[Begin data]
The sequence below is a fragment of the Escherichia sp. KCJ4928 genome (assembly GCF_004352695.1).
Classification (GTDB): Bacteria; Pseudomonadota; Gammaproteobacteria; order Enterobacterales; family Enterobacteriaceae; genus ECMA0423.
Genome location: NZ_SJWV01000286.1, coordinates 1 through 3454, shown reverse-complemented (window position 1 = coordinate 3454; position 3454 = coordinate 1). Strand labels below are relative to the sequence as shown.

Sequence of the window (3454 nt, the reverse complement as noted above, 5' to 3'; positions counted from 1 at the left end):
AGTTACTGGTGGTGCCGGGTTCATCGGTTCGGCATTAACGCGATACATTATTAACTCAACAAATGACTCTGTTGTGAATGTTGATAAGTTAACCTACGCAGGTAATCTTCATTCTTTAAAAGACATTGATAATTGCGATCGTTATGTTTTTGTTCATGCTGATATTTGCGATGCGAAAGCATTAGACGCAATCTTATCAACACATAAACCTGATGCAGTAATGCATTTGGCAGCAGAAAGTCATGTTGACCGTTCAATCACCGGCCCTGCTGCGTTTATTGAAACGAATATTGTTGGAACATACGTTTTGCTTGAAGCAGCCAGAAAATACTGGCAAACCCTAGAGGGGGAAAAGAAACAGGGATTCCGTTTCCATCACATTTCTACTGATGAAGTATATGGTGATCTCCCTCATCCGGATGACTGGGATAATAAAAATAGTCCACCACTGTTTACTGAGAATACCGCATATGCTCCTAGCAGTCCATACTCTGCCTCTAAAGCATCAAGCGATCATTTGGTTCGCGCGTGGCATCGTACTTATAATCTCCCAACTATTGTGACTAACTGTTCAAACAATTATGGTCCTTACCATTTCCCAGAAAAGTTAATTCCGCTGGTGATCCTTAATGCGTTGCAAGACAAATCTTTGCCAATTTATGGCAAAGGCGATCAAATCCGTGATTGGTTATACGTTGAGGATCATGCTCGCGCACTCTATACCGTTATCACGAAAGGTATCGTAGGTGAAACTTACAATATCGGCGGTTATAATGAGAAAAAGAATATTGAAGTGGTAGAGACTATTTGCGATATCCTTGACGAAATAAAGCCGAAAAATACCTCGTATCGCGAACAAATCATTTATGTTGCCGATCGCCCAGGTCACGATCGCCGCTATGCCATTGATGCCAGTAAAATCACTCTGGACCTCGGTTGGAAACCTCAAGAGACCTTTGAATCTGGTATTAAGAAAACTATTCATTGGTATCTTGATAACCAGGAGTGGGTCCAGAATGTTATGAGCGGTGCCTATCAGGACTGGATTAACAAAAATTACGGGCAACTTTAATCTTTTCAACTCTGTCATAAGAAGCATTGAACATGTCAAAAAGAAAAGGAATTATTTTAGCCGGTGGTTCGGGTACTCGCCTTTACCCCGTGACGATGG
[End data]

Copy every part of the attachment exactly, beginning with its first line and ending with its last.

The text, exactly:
The sequence below is a fragment of the Escherichia sp. KCJ4928 genome (assembly GCF_004352695.1).
Classification (GTDB): Bacteria; Pseudomonadota; Gammaproteobacteria; order Enterobacterales; family Enterobacteriaceae; genus ECMA0423.
Genome location: NZ_SJWV01000286.1, coordinates 1 through 3454, shown reverse-complemented (window position 1 = coordinate 3454; position 3454 = coordinate 1). Strand labels below are relative to the sequence as shown.

Sequence of the window (3454 nt, the reverse complement as noted above, 5' to 3'; positions counted from 1 at the left end):
AGTTACTGGTGGTGCCGGGTTCATCGGTTCGGCATTAACGCGATACATTATTAACTCAACAAATGACTCTGTTGTGAATGTTGATAAGTTAACCTACGCAGGTAATCTTCATTCTTTAAAAGACATTGATAATTGCGATCGTTATGTTTTTGTTCATGCTGATATTTGCGATGCGAAAGCATTAGACGCAATCTTATCAACACATAAACCTGATGCAGTAATGCATTTGGCAGCAGAAAGTCATGTTGACCGTTCAATCACCGGCCCTGCTGCGTTTATTGAAACGAATATTGTTGGAACATACGTTTTGCTTGAAGCAGCCAGAAAATACTGGCAAACCCTAGAGGGGGAAAAGAAACAGGGATTCCGTTTCCATCACATTTCTACTGATGAAGTATATGGTGATCTCCCTCATCCGGATGACTGGGATAATAAAAATAGTCCACCACTGTTTACTGAGAATACCGCATATGCTCCTAGCAGTCCATACTCTGCCTCTAAAGCATCAAGCGATCATTTGGTTCGCGCGTGGCATCGTACTTATAATCTCCCAACTATTGTGACTAACTGTTCAAACAATTATGGTCCTTACCATTTCCCAGAAAAGTTAATTCCGCTGGTGATCCTTAATGCGTTGCAAGACAAATCTTTGCCAATTTATGGCAAAGGCGATCAAATCCGTGATTGGTTATACGTTGAGGATCATGCTCGCGCACTCTATACCGTTATCACGAAAGGTATCGTAGGTGAAACTTACAATATCGGCGGTTATAATGAGAAAAAGAATATTGAAGTGGTAGAGACTATTTGCGATATCCTTGACGAAATAAAGCCGAAAAATACCTCGTATCGCGAACAAATCATTTATGTTGCCGATCGCCCAGGTCACGATCGCCGCTATGCCATTGATGCCAGTAAAATCACTCTGGACCTCGGTTGGAAACCTCAAGAGACCTTTGAATCTGGTATTAAGAAAACTATTCATTGGTATCTTGATAACCAGGAGTGGGTCCAGAATGTTATGAGCGGTGCCTATCAGGACTGGATTAACAAAAATTACGGGCAACTTTAATCTTTTCAACTCTGTCATAAGAAGCATTGAACATGTCAAAAAGAAAAGGAATTATTTTAGCCGGTGGTTCGGGTACTCGCCTTTACCCCGTGACGATGG